Making a Brake Drum Forge
My first forge was made from a brake drum and some other steel scraps. Here's how I did it, and how to avoid some of the mistakes I made.
When I first started trying to teach myself blacksmithing, I read all the books I could find. The Internet was just beginning to exist, HTML and browsers did not yet exist, and there was no Google or YouTube. So I read books by Alexander Weygers and articles in Firefox, do-it-yourself books from Readers Digest, and anything I could find.
All of them agreed that a working forge needed an air blast (which could be from the bottom or side) and a depression to form a nest for the fire: a fire pot. Several described using an old cast-iron brake drum from a truck or car to form that fire pot. I went to a salvage yard and bought a used brake drum cheap. I found some angle iron in a scrap pile, and I had some steel sheet (16 and 18 ga.) lying around from some armor projects. A nearby surplus store had a nice dual fan unit, also very cheap.
I put together a square angle iron frame by riveting each side to triangular sheet gussets, sized so that the brake drum would rest on its rim inside. I riveted angle iron legs to the frame, and used some bars to brace them to prevent wobbling. The sheet steel panel for the fan switches acted as a brace for its side. On the bottom of the brake drum I bolted a pipe flange, and used small plumbing joints, elbows, and nipples to connect it to both of the fans, with a pipe leading downwards to a screw-on cap to act as an ash dump. Near the top of the pipe, just below the brake drum, I put a round bar with a piece of flat sheet on it, to act as an air dam (like a butterfly valve). The frame was very sturdy, and most of this worked well, but there were two main problems:
The "ash dump" pipe cap rusted solid, and doesn't open. I should have made a hinged lid instead.
The air control was too sensitive. A tiny change in setting would result in a large change in air flow.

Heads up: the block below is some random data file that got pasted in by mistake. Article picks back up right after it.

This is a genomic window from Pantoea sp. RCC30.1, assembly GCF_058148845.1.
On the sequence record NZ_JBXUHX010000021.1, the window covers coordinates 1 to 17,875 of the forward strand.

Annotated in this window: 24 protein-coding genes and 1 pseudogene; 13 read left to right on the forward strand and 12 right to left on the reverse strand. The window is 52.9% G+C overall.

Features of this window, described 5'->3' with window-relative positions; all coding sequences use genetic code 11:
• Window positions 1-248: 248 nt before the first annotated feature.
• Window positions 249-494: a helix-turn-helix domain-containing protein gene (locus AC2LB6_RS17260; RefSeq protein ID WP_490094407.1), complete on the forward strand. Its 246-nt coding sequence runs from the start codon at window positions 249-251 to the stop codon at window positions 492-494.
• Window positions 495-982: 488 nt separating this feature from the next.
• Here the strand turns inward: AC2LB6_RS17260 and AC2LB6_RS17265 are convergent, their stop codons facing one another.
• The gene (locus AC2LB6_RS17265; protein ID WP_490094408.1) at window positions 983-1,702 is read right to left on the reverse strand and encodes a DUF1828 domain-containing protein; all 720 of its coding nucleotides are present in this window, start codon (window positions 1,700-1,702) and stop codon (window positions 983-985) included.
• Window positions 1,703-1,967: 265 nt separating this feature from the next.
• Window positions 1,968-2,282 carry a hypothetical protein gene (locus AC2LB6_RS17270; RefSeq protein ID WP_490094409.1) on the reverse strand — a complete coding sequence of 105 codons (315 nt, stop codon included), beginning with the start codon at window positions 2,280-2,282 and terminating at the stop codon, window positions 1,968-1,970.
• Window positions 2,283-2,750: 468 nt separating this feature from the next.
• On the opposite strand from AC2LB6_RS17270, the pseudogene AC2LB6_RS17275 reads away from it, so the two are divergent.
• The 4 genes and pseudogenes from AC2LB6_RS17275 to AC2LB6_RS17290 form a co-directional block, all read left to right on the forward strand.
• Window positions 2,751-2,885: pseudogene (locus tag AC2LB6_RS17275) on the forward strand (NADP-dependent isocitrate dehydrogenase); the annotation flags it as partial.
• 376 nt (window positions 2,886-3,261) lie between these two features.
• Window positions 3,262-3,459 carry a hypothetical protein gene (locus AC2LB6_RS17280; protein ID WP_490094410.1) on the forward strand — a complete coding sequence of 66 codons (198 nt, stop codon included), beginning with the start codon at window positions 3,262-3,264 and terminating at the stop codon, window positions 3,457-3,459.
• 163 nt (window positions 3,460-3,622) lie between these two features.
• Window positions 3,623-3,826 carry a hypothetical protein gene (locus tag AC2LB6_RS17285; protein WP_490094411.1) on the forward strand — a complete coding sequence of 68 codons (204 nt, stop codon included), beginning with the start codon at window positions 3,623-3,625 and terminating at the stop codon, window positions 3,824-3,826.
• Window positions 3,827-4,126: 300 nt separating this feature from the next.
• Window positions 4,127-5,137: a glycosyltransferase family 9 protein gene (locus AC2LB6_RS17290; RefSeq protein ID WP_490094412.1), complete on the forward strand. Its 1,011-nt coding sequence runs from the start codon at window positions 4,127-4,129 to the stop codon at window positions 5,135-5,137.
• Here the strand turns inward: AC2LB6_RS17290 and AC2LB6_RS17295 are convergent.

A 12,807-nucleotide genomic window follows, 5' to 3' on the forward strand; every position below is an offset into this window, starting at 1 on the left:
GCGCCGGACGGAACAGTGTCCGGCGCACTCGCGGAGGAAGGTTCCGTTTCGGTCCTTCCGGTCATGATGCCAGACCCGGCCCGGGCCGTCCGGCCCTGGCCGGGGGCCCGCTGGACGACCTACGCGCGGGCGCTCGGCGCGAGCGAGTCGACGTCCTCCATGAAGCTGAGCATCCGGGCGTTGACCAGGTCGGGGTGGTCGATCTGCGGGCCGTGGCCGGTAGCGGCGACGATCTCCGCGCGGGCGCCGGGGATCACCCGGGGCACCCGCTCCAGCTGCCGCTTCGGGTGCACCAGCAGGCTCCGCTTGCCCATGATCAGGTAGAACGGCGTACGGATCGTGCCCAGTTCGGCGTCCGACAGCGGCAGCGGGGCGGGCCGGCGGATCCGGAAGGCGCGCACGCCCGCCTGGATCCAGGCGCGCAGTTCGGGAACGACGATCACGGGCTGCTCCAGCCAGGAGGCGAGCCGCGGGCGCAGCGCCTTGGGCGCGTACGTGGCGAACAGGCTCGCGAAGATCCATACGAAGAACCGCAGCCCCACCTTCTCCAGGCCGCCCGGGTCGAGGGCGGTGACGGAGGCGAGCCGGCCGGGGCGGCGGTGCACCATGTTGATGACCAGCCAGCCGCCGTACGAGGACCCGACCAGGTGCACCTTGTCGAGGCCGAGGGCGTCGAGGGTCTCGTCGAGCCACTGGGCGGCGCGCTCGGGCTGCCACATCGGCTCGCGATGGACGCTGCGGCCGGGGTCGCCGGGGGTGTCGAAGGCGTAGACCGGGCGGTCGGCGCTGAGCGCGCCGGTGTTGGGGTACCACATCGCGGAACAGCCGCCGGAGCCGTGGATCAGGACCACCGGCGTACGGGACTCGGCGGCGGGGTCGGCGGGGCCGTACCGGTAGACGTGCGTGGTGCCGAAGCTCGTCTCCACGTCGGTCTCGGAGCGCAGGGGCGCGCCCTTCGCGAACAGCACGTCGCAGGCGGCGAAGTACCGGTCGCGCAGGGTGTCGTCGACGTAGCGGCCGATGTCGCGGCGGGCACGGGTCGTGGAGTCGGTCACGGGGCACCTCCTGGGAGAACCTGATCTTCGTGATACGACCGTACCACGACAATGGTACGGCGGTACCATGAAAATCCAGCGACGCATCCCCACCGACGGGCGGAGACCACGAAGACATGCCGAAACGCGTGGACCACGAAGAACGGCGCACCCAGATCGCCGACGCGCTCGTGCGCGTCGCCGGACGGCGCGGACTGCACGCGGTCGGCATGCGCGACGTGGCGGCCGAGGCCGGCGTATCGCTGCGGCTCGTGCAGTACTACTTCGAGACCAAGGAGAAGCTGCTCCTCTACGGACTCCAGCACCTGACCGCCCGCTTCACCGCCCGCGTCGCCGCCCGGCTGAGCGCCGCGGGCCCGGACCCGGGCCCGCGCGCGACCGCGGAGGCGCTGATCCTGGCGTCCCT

To protect the interior of the brake drum, I lined it with some refractory fire clay. Since none of the books had explained clearly enough what shape the fire pot needed, I put down about an inch thick layer. In the center, I capped the air hole with a small circular grating, made of a 1/2" thick round slab of steel with seven quarter-inch holes drilled through it. After I'd built a charcoal fire and let it burn for a few hours, the clay was as hard as I could ask for. The shape turned out to be difficult to use, though. The fire was never deep enough; I should have sloped the sides down smoothly from the edge to the center, and had the center grating resting on the bottom of the drum instead of an inch above it.
I had planned to make a small chimney out of #10 cans, and put a conical cap above the firepot to act as a smoke hood. The chimney never worked well, probably because there was too much air gap below it and too little draw above (I never made it more than about 5' long). The hood, though, was very convenient for working outside, as it gave the forge shade. If at all possible, don't forge in full sunlight, because it's just too hard to judge the color of the metal.
The fan was very effective, perhaps even too strong. I had put in a pushbutton and a 3-position toggle switch, so that I could have the fan off, controlled by the pushbutton, or just plain running all the time. As it turned out, the pushbutton wasn't convenient to use. If you're not using a hand-powered blower like a bellows or a cranked model, you'll want the switch to be something you can operate with your hands full. My current forge has a momentarily-on foot pedal, which I like better for an electric blower. I'm working on a double bellows.
There was one other significant problem with this forge design: no fuel storage. Small rivet forges have a wide flat area surrounding the fire pot, with a raised rim. Larger, less portable forges have an even larger wide flat area, usually with a raised edge. The flat area gives a place to store extra fuel ready to rake into the fire, and (if using coal instead of coke or charcoal) a place for the coal to turn into coke. Because of the shallow fire pot, and having no fuel storage space, I would continually have to throw a little bit of new charcoal on the fire. Every time I moved my stock, the charcoal would tumble off the firepot. It was very frustrating.
Would I recommend a brake drum forge for a beginner? Certainly. Mine was good enough to get me started, without spending a fortune. But there are mistakes that I would avoid, were I doing it all over again.